Elderly residents are being targeted by ‘rogue trader’ equivalents, with regard to asset planning arrangements, according to a local law firm.
Berwick-based Sanderson McCreath and Edney Solicitors is warning the public that a number of banks and building societies seem to be “advising” elderly clients to enter into asset planning arrangements, which are then set up by commercial agents.
Gaynor Hill, of Sanderson McCreath and Edney, said: “Their selling point is to protect the client’s home and assets against care home charges and inheritance tax. The target client seems to be elderly people and often in circumstances where this type of advice is simply not relevant. This is nothing short of scaremongering.”
A ‘Family Trust’ arrangement could be put into place resulting in the commercial trust company becoming an owner of the elderly person’s home. “This places the elderly client in an extremely vulnerable position,” Ms Hill explained.
She added that the fees charged were “nothing short of horrendous” in comparison to the work involved.
Sandersdon McCreath and Edney have seen a number of examples of this in recent weeks. Ms Hill said: “I am extremely cross that elderly people are being taken advantage of in this way. If this were a builder or plumber we were talking about they would be the subject of Rogue Traders.”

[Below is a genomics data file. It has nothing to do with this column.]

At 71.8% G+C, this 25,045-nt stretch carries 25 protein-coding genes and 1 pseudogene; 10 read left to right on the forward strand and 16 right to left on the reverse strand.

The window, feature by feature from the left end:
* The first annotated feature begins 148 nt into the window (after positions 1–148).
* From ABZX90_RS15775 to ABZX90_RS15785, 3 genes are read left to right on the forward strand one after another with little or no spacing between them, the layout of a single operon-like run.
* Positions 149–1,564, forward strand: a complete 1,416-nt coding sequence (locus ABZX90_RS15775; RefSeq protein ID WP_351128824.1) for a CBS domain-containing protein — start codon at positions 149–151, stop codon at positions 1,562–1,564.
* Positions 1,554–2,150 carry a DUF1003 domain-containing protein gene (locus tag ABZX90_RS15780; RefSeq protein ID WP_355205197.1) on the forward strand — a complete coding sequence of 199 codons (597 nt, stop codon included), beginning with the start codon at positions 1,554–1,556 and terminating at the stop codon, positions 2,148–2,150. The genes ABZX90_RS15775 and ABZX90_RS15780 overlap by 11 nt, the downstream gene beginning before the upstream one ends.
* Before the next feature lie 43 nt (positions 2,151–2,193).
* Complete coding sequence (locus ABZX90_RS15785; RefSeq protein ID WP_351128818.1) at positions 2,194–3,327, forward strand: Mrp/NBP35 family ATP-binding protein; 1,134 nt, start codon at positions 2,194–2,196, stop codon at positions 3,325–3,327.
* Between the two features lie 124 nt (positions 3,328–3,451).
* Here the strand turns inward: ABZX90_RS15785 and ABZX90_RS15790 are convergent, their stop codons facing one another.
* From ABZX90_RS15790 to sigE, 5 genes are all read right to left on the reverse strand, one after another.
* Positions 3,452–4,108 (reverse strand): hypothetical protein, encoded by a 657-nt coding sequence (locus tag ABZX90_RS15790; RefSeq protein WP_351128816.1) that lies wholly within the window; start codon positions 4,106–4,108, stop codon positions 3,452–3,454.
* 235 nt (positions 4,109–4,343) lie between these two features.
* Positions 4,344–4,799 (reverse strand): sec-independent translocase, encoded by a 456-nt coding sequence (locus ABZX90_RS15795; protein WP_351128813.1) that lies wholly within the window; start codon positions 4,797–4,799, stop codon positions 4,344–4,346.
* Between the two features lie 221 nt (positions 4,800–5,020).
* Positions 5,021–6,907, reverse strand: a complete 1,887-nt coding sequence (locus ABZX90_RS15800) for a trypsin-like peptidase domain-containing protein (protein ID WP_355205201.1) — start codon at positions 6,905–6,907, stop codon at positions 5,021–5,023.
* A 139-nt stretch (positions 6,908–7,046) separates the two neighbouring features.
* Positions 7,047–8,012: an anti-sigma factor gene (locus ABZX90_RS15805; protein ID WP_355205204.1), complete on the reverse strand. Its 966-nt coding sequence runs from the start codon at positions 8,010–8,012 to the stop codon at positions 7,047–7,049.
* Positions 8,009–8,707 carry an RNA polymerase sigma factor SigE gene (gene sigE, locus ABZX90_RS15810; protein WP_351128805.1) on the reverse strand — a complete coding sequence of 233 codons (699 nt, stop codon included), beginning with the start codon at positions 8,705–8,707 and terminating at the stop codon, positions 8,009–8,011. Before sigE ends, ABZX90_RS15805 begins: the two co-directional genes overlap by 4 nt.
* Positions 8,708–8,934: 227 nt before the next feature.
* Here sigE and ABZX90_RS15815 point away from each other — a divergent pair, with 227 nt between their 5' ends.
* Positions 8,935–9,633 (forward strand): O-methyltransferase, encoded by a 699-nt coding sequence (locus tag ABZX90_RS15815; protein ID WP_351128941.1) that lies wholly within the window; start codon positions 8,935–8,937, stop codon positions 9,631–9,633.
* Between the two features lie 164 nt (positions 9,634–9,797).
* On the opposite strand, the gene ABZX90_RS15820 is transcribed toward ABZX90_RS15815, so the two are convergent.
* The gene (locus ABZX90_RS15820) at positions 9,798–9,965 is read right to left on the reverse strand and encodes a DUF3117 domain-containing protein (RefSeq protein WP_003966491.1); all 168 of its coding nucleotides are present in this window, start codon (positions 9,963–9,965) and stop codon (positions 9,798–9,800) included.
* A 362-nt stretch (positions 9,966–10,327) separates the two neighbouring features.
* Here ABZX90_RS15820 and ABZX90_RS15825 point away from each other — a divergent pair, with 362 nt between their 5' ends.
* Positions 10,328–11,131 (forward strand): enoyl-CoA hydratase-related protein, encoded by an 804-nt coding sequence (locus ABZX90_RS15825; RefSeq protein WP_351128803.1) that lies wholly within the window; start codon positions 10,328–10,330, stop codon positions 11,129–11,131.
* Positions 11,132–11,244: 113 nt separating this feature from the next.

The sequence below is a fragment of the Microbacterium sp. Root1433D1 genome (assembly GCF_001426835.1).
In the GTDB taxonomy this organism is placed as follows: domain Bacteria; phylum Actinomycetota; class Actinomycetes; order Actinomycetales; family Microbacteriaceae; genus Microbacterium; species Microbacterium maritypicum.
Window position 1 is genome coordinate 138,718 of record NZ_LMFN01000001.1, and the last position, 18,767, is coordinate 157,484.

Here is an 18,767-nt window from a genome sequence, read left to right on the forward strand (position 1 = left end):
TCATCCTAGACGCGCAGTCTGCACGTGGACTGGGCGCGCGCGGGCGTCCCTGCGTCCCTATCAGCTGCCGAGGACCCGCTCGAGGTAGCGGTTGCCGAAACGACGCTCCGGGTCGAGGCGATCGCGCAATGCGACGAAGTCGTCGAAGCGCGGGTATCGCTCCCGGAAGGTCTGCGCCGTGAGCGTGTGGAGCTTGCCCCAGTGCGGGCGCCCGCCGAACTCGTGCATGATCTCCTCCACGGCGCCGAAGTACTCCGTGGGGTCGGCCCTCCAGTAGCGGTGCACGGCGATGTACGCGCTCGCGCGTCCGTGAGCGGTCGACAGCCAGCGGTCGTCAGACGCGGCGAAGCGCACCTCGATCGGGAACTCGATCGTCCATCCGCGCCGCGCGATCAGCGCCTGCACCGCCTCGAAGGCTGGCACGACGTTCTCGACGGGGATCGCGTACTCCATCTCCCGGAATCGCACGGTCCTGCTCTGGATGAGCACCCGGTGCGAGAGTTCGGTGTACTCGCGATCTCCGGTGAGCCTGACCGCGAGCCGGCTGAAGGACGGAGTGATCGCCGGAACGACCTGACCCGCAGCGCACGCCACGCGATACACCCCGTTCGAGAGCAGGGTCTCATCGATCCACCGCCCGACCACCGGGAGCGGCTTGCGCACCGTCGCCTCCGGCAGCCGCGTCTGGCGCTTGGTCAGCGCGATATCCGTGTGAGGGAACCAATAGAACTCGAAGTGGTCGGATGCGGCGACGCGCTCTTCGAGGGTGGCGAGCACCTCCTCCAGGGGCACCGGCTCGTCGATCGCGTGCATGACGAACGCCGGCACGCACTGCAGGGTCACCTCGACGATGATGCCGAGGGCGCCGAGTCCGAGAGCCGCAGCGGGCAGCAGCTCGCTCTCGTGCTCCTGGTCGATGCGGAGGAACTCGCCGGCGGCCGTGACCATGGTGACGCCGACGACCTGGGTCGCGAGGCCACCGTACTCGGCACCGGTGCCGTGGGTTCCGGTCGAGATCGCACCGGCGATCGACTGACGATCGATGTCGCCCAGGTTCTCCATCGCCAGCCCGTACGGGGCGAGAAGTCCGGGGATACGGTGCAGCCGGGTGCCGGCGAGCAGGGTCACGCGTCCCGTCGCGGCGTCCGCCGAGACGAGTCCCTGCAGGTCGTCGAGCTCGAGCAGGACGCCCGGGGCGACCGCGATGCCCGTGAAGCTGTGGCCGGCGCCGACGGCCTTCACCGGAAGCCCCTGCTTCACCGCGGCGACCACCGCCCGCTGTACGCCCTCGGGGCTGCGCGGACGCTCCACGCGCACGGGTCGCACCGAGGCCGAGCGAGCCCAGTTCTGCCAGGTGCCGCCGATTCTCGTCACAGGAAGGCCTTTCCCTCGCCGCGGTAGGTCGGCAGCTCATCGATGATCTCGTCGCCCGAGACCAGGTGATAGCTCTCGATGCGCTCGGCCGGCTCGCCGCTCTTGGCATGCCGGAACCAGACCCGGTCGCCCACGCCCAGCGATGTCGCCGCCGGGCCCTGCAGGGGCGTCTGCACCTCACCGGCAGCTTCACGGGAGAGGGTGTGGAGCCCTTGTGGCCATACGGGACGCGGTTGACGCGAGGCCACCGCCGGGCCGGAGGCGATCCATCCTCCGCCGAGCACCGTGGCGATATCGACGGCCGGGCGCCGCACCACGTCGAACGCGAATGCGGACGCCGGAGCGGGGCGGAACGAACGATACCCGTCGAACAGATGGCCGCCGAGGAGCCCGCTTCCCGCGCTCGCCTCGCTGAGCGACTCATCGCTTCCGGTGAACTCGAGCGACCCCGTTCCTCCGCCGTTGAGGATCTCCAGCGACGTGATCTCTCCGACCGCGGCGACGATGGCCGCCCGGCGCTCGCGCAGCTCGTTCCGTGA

But Iain Cameron, a solicitor with The Will Writing Company, said that there is confusion about what the Family Protection Trust is for and what it can achieve. “The trust is not set up to protect against care home fees; if it was it would be ineffective as the client would be deliberately depriving themselves of assets purely to avoid care fees,” he said. “As a client retains a benefit from the assets transferred to trust it also has no effect on inheritance tax.”
Mr Cameron explained clients set up trusts for different reasons; assets held by the trustees do not need to go through the expensive probate process before they can be given to named beneficiaries. Or if a client’s child was going through a divorce or was insolvent at the time their parents estate was to be distributed, their inheritance would be protected in a trust.
He added that all applications for trusts are studied by a team of trust administrators to see that they are in the client’s best interests, and the legal work is done by regulated professionals.